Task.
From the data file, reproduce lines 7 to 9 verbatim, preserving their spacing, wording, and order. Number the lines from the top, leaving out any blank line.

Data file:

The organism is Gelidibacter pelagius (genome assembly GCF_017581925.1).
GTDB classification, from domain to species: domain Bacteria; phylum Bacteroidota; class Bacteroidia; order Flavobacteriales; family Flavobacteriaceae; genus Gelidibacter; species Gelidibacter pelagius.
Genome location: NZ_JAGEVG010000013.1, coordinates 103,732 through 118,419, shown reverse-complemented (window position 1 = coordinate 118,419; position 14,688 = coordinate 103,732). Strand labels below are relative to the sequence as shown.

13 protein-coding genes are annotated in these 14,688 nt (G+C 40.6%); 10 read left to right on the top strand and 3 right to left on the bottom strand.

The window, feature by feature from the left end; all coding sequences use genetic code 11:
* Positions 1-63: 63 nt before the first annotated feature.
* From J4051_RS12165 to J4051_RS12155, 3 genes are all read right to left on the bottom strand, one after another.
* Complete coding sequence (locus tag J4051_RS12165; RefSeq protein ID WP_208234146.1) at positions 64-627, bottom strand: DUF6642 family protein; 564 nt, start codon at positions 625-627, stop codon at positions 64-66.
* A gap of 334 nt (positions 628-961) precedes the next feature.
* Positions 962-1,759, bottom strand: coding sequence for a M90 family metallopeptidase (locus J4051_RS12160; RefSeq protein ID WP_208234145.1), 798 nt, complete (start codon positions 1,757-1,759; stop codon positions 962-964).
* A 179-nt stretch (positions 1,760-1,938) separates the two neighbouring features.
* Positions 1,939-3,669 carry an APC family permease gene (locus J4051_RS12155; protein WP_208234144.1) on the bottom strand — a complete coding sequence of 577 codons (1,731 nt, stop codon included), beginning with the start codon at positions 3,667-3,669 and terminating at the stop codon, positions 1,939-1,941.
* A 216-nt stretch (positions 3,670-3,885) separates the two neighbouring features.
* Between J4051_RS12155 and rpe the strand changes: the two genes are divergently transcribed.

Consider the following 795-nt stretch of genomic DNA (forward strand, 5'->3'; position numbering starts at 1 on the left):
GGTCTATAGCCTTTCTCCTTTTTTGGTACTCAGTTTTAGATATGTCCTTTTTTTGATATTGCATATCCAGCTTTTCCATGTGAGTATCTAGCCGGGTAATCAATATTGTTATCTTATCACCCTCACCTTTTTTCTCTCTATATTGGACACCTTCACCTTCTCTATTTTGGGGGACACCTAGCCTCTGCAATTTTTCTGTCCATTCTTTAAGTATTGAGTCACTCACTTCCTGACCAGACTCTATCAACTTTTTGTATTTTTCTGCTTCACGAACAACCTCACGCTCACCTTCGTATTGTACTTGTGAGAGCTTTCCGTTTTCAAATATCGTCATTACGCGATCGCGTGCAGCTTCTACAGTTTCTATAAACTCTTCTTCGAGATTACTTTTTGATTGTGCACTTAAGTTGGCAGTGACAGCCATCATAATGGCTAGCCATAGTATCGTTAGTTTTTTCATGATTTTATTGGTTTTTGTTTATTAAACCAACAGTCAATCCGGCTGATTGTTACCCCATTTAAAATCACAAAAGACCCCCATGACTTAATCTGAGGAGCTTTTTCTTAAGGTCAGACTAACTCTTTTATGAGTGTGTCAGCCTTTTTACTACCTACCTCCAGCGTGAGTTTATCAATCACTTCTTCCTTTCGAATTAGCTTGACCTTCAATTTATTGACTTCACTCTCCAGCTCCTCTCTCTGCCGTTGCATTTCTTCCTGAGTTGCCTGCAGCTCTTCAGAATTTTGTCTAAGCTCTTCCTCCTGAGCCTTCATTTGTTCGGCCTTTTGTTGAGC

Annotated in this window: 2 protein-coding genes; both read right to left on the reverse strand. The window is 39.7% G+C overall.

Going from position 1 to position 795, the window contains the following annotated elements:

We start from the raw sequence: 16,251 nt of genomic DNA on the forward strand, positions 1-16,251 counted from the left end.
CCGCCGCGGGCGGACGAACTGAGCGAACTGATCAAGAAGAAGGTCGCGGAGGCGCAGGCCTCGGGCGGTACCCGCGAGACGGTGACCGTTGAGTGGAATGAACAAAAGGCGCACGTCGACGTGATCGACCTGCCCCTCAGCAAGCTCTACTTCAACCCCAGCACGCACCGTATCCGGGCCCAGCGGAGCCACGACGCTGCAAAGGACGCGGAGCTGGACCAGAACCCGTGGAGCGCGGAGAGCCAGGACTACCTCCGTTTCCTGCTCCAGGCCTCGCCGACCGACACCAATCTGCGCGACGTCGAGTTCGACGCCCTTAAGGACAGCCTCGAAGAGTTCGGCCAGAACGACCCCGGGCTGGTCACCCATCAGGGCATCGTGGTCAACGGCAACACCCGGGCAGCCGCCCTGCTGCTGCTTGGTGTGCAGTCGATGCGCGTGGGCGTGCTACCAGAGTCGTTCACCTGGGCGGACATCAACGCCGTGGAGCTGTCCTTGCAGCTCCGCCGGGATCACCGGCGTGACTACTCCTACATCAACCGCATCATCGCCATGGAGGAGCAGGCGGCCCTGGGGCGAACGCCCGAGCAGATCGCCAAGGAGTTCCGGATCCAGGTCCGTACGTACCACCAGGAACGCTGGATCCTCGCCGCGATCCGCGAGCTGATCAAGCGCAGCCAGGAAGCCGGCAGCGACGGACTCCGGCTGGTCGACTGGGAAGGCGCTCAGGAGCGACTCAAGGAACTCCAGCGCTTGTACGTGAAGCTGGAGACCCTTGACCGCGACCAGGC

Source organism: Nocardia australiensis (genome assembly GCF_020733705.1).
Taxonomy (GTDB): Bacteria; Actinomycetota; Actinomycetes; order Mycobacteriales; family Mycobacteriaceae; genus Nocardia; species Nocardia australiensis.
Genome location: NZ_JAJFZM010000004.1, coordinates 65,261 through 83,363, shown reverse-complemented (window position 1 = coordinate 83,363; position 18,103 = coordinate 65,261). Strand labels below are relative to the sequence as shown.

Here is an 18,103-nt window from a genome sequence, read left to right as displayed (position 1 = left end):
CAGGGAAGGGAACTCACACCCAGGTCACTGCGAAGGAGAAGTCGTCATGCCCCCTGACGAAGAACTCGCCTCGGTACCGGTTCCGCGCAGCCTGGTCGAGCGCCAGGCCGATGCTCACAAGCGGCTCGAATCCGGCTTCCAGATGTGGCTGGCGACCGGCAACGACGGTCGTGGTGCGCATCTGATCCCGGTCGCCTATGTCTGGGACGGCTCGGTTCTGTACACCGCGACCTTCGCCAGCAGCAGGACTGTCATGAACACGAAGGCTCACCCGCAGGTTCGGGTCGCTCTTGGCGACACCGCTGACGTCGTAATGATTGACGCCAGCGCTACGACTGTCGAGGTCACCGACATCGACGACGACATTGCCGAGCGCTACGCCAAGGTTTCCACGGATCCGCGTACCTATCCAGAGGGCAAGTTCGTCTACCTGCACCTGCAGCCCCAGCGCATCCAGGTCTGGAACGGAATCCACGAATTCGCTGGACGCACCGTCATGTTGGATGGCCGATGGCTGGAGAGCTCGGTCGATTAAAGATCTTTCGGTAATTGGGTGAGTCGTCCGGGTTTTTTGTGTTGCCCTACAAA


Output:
* From J4051_RS12165 to J4051_RS12155, 3 genes are all read right to left on the bottom strand, one after another.
* Complete coding sequence (locus tag J4051_RS12165; RefSeq protein ID WP_208234146.1) at positions 64-627, bottom strand: DUF6642 family protein; 564 nt, start codon at positions 625-627, stop codon at positions 64-66.
* A gap of 334 nt (positions 628-961) precedes the next feature.